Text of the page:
The Econoline E-Series van will continue with only minor changes in 2001. Commercial versions of the E-150, E-250 and E-350 will now come standard with a heavy-duty 78-amp battery and a passenger air bag.
Ford's compact Ranger pickup will get a minor facelift in 2001 with new grille, bumpers and headlamps. Ford will also introduce a new 2.3-liter inline 4-cycle engine as the standard powerplant for the Ranger and replace the optional 4-liter OHV 6-cycle engine with a new 4-liter SOHC model.
General Motors The new model year sees General Motors filling out the GMC Sierra and Chevrolet Silverado lineup with new "HD" commercial models. Introduced in 1999 as the Sierra and Silverado 1500 1/2-ton full-size pickup, both will now get 2500HD (3/4-ton) and 3500HD (1-ton) models with GVWs ranging up to 12,000 pounds. Although only preliminary details are available for the 2001 HD models, GM says they will be offered with the new Duramax 6.6-liter turbodiesel jointly developed by GM and Isuzu, as well as the Allison 1000 Series 5-speed automatic transmission and the ZF 6-speed manual transmission.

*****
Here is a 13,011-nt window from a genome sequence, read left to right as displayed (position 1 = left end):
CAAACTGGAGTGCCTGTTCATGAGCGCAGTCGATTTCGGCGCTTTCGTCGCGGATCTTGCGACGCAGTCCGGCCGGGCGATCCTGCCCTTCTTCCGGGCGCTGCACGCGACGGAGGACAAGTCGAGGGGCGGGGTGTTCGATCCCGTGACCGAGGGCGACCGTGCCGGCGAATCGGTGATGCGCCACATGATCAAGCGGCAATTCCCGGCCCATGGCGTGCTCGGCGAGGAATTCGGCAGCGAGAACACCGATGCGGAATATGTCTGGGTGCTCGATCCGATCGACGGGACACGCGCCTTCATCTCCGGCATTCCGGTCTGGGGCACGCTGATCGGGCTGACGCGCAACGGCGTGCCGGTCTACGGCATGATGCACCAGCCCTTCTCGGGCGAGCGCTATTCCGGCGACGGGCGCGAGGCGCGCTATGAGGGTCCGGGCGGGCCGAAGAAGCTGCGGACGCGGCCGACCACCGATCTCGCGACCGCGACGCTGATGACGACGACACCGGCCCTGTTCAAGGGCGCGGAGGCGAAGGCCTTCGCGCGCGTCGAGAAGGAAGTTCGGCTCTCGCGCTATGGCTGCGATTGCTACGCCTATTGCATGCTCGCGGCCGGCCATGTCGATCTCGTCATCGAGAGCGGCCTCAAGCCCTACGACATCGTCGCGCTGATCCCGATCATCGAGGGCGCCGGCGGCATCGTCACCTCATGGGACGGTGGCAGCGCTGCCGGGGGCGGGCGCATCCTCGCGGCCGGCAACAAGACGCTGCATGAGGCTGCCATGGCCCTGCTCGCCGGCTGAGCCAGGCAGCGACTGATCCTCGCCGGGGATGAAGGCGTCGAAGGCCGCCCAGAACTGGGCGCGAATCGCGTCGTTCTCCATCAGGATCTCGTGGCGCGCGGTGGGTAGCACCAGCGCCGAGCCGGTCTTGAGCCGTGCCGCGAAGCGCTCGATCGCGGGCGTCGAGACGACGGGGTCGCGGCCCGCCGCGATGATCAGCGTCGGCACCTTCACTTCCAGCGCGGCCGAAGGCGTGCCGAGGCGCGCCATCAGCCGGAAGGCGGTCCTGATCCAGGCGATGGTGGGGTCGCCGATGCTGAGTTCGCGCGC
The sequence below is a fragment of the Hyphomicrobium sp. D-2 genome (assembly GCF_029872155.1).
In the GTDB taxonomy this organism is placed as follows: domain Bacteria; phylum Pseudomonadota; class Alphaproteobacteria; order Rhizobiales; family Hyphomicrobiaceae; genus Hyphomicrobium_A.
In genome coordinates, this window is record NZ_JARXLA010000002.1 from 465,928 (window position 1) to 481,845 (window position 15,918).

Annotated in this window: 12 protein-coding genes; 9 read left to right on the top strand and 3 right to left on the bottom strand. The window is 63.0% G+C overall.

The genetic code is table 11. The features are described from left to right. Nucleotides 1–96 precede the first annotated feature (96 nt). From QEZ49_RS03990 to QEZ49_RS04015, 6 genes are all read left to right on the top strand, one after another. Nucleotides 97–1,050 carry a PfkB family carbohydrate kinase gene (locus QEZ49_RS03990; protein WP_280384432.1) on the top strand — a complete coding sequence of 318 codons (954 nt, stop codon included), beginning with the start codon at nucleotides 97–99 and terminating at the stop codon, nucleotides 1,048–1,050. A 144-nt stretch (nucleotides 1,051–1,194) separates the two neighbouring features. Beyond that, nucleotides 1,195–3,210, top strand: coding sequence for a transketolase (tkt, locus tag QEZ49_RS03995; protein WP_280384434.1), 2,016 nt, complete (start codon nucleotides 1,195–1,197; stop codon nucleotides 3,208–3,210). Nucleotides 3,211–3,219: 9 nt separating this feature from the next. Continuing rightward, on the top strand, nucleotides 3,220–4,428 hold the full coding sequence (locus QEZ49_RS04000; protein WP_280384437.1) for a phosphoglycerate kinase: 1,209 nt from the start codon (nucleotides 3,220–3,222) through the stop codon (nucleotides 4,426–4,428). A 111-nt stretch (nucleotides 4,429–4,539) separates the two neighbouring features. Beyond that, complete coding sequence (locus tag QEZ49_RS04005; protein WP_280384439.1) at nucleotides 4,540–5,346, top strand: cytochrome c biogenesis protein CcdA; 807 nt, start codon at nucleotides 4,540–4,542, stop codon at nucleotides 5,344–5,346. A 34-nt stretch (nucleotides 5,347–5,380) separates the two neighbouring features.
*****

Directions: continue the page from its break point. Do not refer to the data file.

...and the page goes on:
All three levels of the Sierra and Silverado will be available with regular, extended and crew cabs, and the HD models will be offered in both pickup and chassis cab configurations. Standard engines will be the 4300 V6 (200 hp) for the 1500, the 6000 V8 (310 hp) for the 2500HD and the 8100 V8 (340 hp) for the 3500HD. The 6-cycle Duramax diesel produces 300 hp and a peak torque of 520 pound-foot. Full details on the Sierra and Silverado HD models will be released in September.
The one change to note for the Chevy Express and GMC Savanna full-size cargo vans and cutaway chassis is the availability of the 8.1-liter V8 engine. Both vans and cutaways are offered with GVWs ranging from 7,100 to 12,000 pounds. The midsized GMC Safari and Chevrolet Astro vans are carryovers from 2000, as are the 2WD versions for the Chevy S-10 and GMC Sonoma compact pickups.
Nissan Nissan Motor Corp. has "radically redesigned" its Frontier pickup line for 2001. Some 14 different models will be available, including a Regular Cab, King Cab, 4-door Crew Cab and the 2WD Desert Runner package. The Frontier 4-door Crew Cab models will feature 4- and 2WD options. Power choices include a 143-hp, 2.4-liter inline 4-cycle engine or a 170-hp, 3.3-liter SOHC 6-cycle unit. Nissan is also offering a factory-installed supercharged version of its 3.3-liter, 6-cycle engine, rated at 210 hp and 240 pound-foot of torque, on the 2001 Frontier line. In addition, Frontier pickups can be equipped with either a 5-speed manual or 4-speed electronically controlled overdrive transmission; antilock brakes are standard.